Why Being Nice Makes Me Sad

Why Being Nice Makes Me Sad

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Every day I wake up with a goal to be a better person. Which sounds very cliché, don't you think?

One thing that I have is manners. Manners are embedded in my personality because I was raised with a level of respect. My parents did a fantastic job of raising me, better than any other parents I know, but my mother has always been the real MVP.

My mother always taught me to treat everyone with respect because things are interpreted differently by each person, and being disrespectful to the wrong person could be dangerous. Thanks to my mother’s wisdom, I have made so many friends. I love diversity, and I love everyone. I hardly have conflicts with anyone. This school year so far, I have met more people than I had throughout high school. It’s awesome to have friends. But, my kindness has created blurred vision, especially when it comes to judging a person. You see, when you’re nice and you do things for people, you attract the wrong crowd. You begin to attract disrespectful people who only want to take advantage of that compassion.

By being a nice person, I open my arms to everyone because that’s what a nice person does in general. But, being nice has also lowered my standards for friends and relationships. Over time, you become a product of your environment, so I want to surround myself with people who will encourage me to make good decisions and do great things. But, it’s hard for me to reject someone because by being nice, sometimes I forget to consider my own happiness.

I care more about making others happy than I do myself. In addition, I am not happy. But that doesn’t make sense, right? I like making others happy, so seeing them happy doesn’t make me happy? No. Sometimes I don’t want to do things, but I make sacrifices to see other people happy. Now, it is beginning to exhaust me. I can’t be myself if it makes others unhappy. I feel pressured by my close friends to make stupid decisions and it’s hard for me to say no. If I stand up for myself, I will lose my friends. Nobody likes being put in their place, especially by a “pushover.”

Two of the most important things to remember about life, especially when judging a person, is:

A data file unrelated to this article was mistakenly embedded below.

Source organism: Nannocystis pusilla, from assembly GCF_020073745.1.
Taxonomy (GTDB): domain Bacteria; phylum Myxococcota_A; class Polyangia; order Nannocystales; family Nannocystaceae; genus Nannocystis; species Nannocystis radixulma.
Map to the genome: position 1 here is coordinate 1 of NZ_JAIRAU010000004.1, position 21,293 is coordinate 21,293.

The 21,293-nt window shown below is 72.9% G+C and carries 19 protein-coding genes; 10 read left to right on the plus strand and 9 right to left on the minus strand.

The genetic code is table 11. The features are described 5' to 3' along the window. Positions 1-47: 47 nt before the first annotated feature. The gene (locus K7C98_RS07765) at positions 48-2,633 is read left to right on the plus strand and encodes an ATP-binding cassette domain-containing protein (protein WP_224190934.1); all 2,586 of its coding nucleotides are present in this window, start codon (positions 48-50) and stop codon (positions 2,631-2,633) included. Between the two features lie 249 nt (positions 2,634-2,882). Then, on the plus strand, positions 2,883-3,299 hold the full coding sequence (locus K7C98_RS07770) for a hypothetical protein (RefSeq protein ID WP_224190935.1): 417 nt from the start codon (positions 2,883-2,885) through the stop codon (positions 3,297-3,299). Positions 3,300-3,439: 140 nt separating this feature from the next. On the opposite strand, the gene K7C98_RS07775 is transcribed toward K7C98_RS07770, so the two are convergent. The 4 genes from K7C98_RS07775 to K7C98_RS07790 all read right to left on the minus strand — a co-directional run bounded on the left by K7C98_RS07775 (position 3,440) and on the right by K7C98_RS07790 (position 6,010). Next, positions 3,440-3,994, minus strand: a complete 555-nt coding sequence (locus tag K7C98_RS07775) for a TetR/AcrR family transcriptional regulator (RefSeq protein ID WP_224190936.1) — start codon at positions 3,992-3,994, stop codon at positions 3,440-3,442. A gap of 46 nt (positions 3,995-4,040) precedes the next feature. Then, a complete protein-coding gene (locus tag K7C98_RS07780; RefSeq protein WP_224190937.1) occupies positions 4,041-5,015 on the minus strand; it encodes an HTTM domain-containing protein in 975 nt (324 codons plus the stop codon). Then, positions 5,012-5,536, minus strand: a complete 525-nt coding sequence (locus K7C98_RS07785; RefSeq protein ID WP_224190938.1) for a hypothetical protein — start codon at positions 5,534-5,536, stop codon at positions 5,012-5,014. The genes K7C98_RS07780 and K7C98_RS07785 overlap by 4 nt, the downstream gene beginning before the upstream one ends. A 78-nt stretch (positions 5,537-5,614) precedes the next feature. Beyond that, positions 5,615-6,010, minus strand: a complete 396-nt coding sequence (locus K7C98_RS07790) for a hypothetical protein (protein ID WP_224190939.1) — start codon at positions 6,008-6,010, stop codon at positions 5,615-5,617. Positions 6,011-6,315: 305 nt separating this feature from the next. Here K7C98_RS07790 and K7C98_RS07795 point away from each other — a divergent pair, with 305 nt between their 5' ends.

- You are a product of your surroundings.

- People will never change for someone, they will only change for themselves.

I have gone through many personality changes in the past month, to the point where I realize just how terrible I am letting myself be treated. I have been so nice to the wrong people who now feel as if they can say or do whatever they want to me. I have done so much for those people, and it’s hard for me to let them go, but toxicity is toxicity and I should not continue to sacrifice my well being to please them.

I hate being nice, but at the end of the day I will not change. True kindness is a rare thing in this new millennial.

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No, I Don't Have To Tell You I'm Trans Before Dating You

Demanding trans people come out to potential partners is transphobic.
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In 2014, Jennifer Laude, a 26-year-old Filipina woman, was brutally murdered after having sex with a U.S. marine. The marine in question, Joseph Scott Pemberton, strangled her until she was unconscious and then proceeded to drown her in a toilet bowl.

Understandably, this crime triggered a lot of outrage. But while some were outraged over the horrific nature of the crime, many others were outraged by a different detail in the story. That was because Jennifer Laude had done the unspeakable. She was a trans woman and had not disclosed that information before having sex with Pemberton. So in the minds of many cis people, her death was the price she paid for not disclosing her trans status. Here are some of the comments on CNN's Facebook page when the story broke.

As a trans person, I run into this attitude all the time. I constantly hear cis people raging about how a trans person is "lying" if they don't come out to a potential partner before dating them. Pemberton himself claimed that he felt like he was "raped" because Laude did not come out to him. Even cis people that fashion themselves as "allies" tend to feel similar.